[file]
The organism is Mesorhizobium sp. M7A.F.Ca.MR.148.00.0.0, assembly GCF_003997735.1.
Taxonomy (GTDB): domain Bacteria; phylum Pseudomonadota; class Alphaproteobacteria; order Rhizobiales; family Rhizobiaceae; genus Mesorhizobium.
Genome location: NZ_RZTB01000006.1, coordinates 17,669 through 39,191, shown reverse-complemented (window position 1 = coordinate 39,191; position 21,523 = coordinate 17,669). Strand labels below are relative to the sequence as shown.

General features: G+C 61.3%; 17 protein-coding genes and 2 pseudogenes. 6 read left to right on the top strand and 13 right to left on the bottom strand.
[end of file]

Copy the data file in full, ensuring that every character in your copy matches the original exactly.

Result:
The organism is Mesorhizobium sp. M7A.F.Ca.MR.148.00.0.0, assembly GCF_003997735.1.
Taxonomy (GTDB): domain Bacteria; phylum Pseudomonadota; class Alphaproteobacteria; order Rhizobiales; family Rhizobiaceae; genus Mesorhizobium.
Genome location: NZ_RZTB01000006.1, coordinates 17,669 through 39,191, shown reverse-complemented (window position 1 = coordinate 39,191; position 21,523 = coordinate 17,669). Strand labels below are relative to the sequence as shown.

General features: G+C 61.3%; 17 protein-coding genes and 2 pseudogenes. 6 read left to right on the top strand and 13 right to left on the bottom strand.